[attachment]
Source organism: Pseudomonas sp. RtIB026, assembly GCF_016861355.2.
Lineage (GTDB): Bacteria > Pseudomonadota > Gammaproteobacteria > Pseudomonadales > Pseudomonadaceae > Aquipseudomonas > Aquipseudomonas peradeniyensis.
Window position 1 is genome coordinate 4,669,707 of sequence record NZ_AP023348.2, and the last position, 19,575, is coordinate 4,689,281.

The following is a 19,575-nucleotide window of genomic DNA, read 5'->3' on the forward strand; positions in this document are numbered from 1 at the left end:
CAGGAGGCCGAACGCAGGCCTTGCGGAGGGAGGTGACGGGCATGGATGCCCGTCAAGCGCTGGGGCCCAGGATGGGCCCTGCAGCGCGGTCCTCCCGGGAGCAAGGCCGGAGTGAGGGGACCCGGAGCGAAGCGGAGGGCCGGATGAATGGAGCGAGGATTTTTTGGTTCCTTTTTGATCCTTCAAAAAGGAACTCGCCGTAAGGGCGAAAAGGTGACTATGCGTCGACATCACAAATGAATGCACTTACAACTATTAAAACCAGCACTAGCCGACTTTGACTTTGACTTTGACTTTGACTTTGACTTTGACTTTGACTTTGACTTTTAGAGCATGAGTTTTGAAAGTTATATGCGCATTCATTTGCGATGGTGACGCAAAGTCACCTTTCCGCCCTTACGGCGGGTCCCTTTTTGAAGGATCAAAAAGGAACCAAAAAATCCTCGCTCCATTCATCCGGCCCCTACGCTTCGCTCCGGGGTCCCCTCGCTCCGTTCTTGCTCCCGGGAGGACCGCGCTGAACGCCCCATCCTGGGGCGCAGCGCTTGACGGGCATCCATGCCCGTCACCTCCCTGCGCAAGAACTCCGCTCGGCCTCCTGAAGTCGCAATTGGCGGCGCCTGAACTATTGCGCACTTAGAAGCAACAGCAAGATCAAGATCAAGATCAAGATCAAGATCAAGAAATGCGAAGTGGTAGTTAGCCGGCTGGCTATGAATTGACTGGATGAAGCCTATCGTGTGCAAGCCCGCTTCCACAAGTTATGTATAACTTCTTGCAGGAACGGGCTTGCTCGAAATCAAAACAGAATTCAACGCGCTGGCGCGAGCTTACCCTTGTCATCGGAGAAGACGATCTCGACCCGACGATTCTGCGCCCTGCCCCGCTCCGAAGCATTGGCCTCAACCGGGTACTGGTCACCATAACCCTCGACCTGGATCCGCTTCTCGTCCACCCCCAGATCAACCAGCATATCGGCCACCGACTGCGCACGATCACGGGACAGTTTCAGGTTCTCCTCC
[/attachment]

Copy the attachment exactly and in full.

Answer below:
Source organism: Pseudomonas sp. RtIB026, assembly GCF_016861355.2.
Lineage (GTDB): Bacteria > Pseudomonadota > Gammaproteobacteria > Pseudomonadales > Pseudomonadaceae > Aquipseudomonas > Aquipseudomonas peradeniyensis.
Window position 1 is genome coordinate 4,669,707 of sequence record NZ_AP023348.2, and the last position, 19,575, is coordinate 4,689,281.

The following is a 19,575-nucleotide window of genomic DNA, read 5'->3' on the forward strand; positions in this document are numbered from 1 at the left end:
CAGGAGGCCGAACGCAGGCCTTGCGGAGGGAGGTGACGGGCATGGATGCCCGTCAAGCGCTGGGGCCCAGGATGGGCCCTGCAGCGCGGTCCTCCCGGGAGCAAGGCCGGAGTGAGGGGACCCGGAGCGAAGCGGAGGGCCGGATGAATGGAGCGAGGATTTTTTGGTTCCTTTTTGATCCTTCAAAAAGGAACTCGCCGTAAGGGCGAAAAGGTGACTATGCGTCGACATCACAAATGAATGCACTTACAACTATTAAAACCAGCACTAGCCGACTTTGACTTTGACTTTGACTTTGACTTTGACTTTGACTTTGACTTTGACTTTTAGAGCATGAGTTTTGAAAGTTATATGCGCATTCATTTGCGATGGTGACGCAAAGTCACCTTTCCGCCCTTACGGCGGGTCCCTTTTTGAAGGATCAAAAAGGAACCAAAAAATCCTCGCTCCATTCATCCGGCCCCTACGCTTCGCTCCGGGGTCCCCTCGCTCCGTTCTTGCTCCCGGGAGGACCGCGCTGAACGCCCCATCCTGGGGCGCAGCGCTTGACGGGCATCCATGCCCGTCACCTCCCTGCGCAAGAACTCCGCTCGGCCTCCTGAAGTCGCAATTGGCGGCGCCTGAACTATTGCGCACTTAGAAGCAACAGCAAGATCAAGATCAAGATCAAGATCAAGATCAAGAAATGCGAAGTGGTAGTTAGCCGGCTGGCTATGAATTGACTGGATGAAGCCTATCGTGTGCAAGCCCGCTTCCACAAGTTATGTATAACTTCTTGCAGGAACGGGCTTGCTCGAAATCAAAACAGAATTCAACGCGCTGGCGCGAGCTTACCCTTGTCATCGGAGAAGACGATCTCGACCCGACGATTCTGCGCCCTGCCCCGCTCCGAAGCATTGGCCTCAACCGGGTACTGGTCACCATAACCCTCGACCTGGATCCGCTTCTCGTCCACCCCCAGATCAACCAGCATATCGGCCACCGACTGCGCACGATCACGGGACAGTTTCAGGTTCTCCTCC